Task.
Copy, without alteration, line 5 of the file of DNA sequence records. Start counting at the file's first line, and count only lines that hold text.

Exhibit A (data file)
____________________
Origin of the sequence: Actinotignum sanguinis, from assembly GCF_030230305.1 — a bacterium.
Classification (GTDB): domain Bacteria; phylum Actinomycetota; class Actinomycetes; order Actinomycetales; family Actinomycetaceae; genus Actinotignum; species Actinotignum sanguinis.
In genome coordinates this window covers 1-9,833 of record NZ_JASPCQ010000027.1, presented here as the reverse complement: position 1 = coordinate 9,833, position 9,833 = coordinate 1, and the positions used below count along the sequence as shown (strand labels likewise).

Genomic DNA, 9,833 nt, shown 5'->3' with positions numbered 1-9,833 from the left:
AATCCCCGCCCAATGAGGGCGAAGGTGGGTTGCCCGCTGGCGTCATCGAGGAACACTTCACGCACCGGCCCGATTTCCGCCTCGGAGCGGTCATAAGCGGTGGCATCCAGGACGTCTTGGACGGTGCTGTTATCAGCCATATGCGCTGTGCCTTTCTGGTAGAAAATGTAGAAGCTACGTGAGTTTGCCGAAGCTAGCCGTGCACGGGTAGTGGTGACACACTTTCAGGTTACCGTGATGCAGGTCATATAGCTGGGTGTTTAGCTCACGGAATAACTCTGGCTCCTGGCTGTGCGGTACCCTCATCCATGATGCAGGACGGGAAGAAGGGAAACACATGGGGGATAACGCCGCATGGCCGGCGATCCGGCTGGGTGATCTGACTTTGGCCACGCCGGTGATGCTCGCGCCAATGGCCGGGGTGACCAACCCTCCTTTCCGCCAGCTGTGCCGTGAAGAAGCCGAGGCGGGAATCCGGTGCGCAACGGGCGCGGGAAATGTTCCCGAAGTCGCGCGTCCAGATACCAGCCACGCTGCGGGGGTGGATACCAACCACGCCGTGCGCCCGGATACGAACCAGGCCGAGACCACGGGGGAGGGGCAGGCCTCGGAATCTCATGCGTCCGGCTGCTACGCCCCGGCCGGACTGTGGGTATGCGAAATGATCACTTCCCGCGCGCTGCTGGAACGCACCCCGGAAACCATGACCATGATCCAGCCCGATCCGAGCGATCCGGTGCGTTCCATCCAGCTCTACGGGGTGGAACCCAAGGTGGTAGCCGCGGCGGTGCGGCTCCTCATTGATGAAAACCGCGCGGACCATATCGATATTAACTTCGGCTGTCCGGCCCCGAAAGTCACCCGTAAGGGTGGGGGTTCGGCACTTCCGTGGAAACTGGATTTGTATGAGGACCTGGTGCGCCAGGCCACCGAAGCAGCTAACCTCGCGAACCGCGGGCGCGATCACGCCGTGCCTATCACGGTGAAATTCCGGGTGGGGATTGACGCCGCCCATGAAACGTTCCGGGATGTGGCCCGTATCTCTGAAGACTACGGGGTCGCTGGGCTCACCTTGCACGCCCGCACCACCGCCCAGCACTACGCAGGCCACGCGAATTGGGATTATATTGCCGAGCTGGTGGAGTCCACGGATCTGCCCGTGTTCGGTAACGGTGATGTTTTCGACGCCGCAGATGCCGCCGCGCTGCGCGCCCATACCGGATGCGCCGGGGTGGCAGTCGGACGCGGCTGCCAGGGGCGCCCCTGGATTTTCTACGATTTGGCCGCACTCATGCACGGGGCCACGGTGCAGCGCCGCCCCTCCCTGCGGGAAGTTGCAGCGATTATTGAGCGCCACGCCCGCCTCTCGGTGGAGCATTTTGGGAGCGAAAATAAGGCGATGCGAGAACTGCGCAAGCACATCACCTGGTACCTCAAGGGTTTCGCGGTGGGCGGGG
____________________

AATCCCCGCCCAATGAGGGCGAAGGTGGGTTGCCCGCTGGCGTCATCGAGGAACACTTCACGCACCGGCCCGATTTCCGCCTCGGAGCGGTCATAAGCGGTGGCATCCAGGACGTCTTGGACGGTGCTGTTATCAGCCATATGCGCTGTGCCTTTCTGGTAGAAAATGTAGAAGCTACGTGAGTTTGCCGAAGCTAGCCGTGCACGGGTAGTGGTGACACACTTTCAGGTTACCGTGATGCAGGTCATATAGCTGGGTGTTTAGCTCACGGAATAACTCTGGCTCCTGGCTGTGCGGTACCCTCATCCATGATGCAGGACGGGAAGAAGGGAAACACATGGGGGATAACGCCGCATGGCCGGCGATCCGGCTGGGTGATCTGACTTTGGCCACGCCGGTGATGCTCGCGCCAATGGCCGGGGTGACCAACCCTCCTTTCCGCCAGCTGTGCCGTGAAGAAGCCGAGGCGGGAATCCGGTGCGCAACGGGCGCGGGAAATGTTCCCGAAGTCGCGCGTCCAGATACCAGCCACGCTGCGGGGGTGGATACCAACCACGCCGTGCGCCCGGATACGAACCAGGCCGAGACCACGGGGGAGGGGCAGGCCTCGGAATCTCATGCGTCCGGCTGCTACGCCCCGGCCGGACTGTGGGTATGCGAAATGATCACTTCCCGCGCGCTGCTGGAACGCACCCCGGAAACCATGACCATGATCCAGCCCGATCCGAGCGATCCGGTGCGTTCCATCCAGCTCTACGGGGTGGAACCCAAGGTGGTAGCCGCGGCGGTGCGGCTCCTCATTGATGAAAACCGCGCGGACCATATCGATATTAACTTCGGCTGTCCGGCCCCGAAAGTCACCCGTAAGGGTGGGGGTTCGGCACTTCCGTGGAAACTGGATTTGTATGAGGACCTGGTGCGCCAGGCCACCGAAGCAGCTAACCTCGCGAACCGCGGGCGCGATCACGCCGTGCCTATCACGGTGAAATTCCGGGTGGGGATTGACGCCGCCCATGAAACGTTCCGGGATGTGGCCCGTATCTCTGAAGACTACGGGGTCGCTGGGCTCACCTTGCACGCCCGCACCACCGCCCAGCACTACGCAGGCCACGCGAATTGGGATTATATTGCCGAGCTGGTGGAGTCCACGGATCTGCCCGTGTTCGGTAACGGTGATGTTTTCGACGCCGCAGATGCCGCCGCGCTGCGCGCCCATACCGGATGCGCCGGGGTGGCAGTCGGACGCGGCTGCCAGGGGCGCCCCTGGATTTTCTACGATTTGGCCGCACTCATGCACGGGGCCACGGTGCAGCGCCGCCCCTCCCTGCGGGAAGTTGCAGCGATTATTGAGCGCCACGCCCGCCTCTCGGTGGAGCATTTTGGGAGCGAAAATAAGGCGATGCGAGAACTGCGCAAGCACATCACCTGGTACCTCAAGGGTTTCGCGGTGGGCGGGG